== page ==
Monday, February 6, 2012

PS #6 Wheatena Bread (For Debbie-My-Egg-Lady #4 2012)

Baked on January 29, 2012

 Last summer I finally had some beautiful tomatoes ripening in my garden and I began my quest to find the perfect recipe for cracked wheat sandwich bread.  I wanted to make just the right loaf with a soft interior with bits of crunch to act as the background for the simple filling:  a thick slab of perfectly red, vine- ripened tomato, adorned only with a bit of salt and a little butter on the toasted bread.  
I tried using bulgar (a type of cracked wheat) in different variations. But if cooked before mixing into the loaf, the bulgar softened in the baking, and the crunch was gone.  I tried versions with Malt-O-Meal (a whole wheat  cooked cereal) and Ralston hot cereal, but none of them worked out as well as Wheatena.  I found an online recipe here (click on "Old Fashioned Wheatena Bread) and I made it several times with great results. For this riff on the original recipe, I used Pete's Starter instead of yeast and I baked it in lidded pots instead of in 9" x 5" loaf pans.  


2 c. ww flour                                                                 3 3/4 c. bread flour
1 c. wheatena (uncooked)                                             1/3 c half and half
1 2/3 c whole milk                                                        a few T water
1 heaping T honey                                                        2 T brown sugar
2 T butter                                                                      1 T salt
refreshed starter (about 13 oz.)                                     
Mixing, Method, etc.

Combined all the dry ingredients but the brown sugar and all but about 1 3/4 c. of the bread flour in the bowl of my big stand mixer.  I warmed the milk briefly, added to it the honey, brown sugar, butter, and mixed well. Then I added the starter to the wet mix and then added all to the dry mix.  Using the flat beater, mixed until well blended then added enough of the extra bread flour to make a slightly sticky dough.  Changed to the dough hook and kneaded for about 4 minutes added a bit of extra flour as needed.  Depending on the moisture of the starter, you might need more flour.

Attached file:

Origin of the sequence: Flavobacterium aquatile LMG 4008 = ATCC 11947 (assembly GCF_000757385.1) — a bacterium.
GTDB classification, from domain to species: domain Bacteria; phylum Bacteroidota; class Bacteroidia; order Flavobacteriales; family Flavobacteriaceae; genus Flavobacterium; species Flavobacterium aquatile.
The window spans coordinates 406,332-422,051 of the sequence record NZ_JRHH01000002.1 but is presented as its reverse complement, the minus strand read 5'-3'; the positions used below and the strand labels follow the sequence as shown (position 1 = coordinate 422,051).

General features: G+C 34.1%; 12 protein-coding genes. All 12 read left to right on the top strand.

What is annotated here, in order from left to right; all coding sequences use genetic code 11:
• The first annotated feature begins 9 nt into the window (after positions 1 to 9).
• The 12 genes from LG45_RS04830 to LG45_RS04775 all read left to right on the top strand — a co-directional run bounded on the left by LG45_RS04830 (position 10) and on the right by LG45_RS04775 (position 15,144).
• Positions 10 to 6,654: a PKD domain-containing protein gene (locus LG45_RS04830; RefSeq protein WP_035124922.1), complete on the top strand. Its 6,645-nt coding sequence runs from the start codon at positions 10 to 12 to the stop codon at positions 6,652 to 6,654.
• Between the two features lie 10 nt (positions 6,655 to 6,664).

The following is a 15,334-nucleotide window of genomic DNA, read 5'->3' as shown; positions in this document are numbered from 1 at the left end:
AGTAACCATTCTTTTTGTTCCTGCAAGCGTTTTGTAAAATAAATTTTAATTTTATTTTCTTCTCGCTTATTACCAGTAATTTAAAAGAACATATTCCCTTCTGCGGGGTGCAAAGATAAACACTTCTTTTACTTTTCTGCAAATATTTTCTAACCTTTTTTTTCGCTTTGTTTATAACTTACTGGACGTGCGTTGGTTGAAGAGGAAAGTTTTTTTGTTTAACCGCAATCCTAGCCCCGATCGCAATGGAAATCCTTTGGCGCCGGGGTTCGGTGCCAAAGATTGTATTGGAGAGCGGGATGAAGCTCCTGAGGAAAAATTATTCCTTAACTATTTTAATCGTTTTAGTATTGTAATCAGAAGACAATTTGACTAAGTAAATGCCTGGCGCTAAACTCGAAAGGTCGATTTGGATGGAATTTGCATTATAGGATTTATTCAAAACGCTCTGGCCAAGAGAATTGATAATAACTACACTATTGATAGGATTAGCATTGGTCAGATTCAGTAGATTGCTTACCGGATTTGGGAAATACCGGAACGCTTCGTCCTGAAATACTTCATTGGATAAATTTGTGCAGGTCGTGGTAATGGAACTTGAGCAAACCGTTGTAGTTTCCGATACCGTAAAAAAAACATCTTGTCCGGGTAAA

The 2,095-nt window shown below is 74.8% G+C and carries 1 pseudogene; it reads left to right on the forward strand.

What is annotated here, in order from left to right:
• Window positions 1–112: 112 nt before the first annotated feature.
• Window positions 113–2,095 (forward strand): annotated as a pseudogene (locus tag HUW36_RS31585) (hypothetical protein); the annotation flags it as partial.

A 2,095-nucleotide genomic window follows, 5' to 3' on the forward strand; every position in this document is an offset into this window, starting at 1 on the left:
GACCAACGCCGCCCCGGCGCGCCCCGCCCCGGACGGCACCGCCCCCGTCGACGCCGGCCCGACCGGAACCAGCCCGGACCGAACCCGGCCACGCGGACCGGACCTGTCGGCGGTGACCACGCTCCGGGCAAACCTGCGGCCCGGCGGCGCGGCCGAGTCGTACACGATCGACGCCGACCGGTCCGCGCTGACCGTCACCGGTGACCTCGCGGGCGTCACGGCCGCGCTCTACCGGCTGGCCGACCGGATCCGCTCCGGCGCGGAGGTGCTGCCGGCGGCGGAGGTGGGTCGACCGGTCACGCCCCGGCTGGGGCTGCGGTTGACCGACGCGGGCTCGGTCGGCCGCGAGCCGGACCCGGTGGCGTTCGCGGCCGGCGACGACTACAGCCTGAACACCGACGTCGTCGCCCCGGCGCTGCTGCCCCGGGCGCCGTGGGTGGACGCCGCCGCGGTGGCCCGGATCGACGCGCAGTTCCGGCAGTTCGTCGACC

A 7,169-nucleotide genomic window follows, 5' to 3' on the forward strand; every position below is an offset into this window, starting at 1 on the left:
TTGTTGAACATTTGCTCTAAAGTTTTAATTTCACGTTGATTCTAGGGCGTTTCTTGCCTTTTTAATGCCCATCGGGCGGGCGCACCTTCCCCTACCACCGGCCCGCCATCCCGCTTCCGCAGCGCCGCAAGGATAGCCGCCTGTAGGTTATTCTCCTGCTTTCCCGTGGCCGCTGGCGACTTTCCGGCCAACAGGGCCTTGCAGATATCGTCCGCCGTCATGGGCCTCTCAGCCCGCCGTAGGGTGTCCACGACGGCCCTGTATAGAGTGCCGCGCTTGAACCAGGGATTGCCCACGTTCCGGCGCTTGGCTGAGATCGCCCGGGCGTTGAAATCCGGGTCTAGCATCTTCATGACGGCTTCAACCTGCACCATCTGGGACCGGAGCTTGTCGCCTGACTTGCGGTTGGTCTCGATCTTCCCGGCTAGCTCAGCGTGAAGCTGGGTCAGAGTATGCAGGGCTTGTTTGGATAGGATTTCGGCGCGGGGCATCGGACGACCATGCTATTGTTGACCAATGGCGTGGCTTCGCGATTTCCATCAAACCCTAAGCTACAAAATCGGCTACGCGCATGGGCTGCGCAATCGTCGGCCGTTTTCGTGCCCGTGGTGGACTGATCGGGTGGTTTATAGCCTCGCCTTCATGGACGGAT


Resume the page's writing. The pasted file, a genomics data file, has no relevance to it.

One cup of Wheatena adds a lot of crunch! 

Put the dough into a lightly oiled plastic tub, covered it with the lid and left it to rise.  This was a fairly slow rise- it took over five hours to double.   Shaped the dough into boules and let them rise in towel-lined, floured baskets, covered with the edges of the towels.  Preheated the 4 1/2 qt le crueset dutch oven and the two small (1 1/2 qt.) le creusets at 425 F for 30 minutes.  The risen rounds were gently placed into the hot pots and docked.  The hot lids went back on them and they baked for about 30 minutes, lids off for the last five.

Yield:  one  boule, 2 #, and two boules 1# 2 oz. each.   


The starter works great for leavening a multi-grain style bread.  Even though it took a long time to rise, the flavor was well-developed and the those little bits of crunch added that something extra.  This was a far cry from a heavy whole wheat bread.  I think the original recipe (see link above) has more contrast when using just while flour with the Wheatena, but this version is a great way to enjoy even more whole grain. 


  1. Replies
    1. Thanks, Julana! It's always fun to see that you have popped by. Talk to you soon!

  2. Yep, those farting fungi will raise any type of dough. Beautiful looking loaves Bub!

    But 5 hours a long rise? That's rapid rising yeast in my book!

    You should start using wheat berries next.

    1. Hi, Pete! I am really feeling more confidant about using your starter, that's for sure. It is behaving very predictably, and that's a big help.

      What do you do with the wheat berries? Did you always mill them in your Vitamix for flour or did you make cracked wheat from them? Or did you soak them and use them with white flour? I don't know if my Cuisinart would be up to grinding them fine enough for flour. Tell me more!

  3. Food processor will not mill the wheat berries so don't try.

    I either mill into flour (really flour plus bran) with blender or I cook in water until they've softened and swelled. Then I partially puree with immersion blender. Adds gluten and very complex/nutty flavor to bread. I always mix with white flour.

    Oh, a trick for making whole wheat bread with higher ratio of whole wheat to white flour: add water to whole wheat flour (maybe something like 1:1.5 ratio)and let sit overnight. I do this all the time with my milled wheat berries.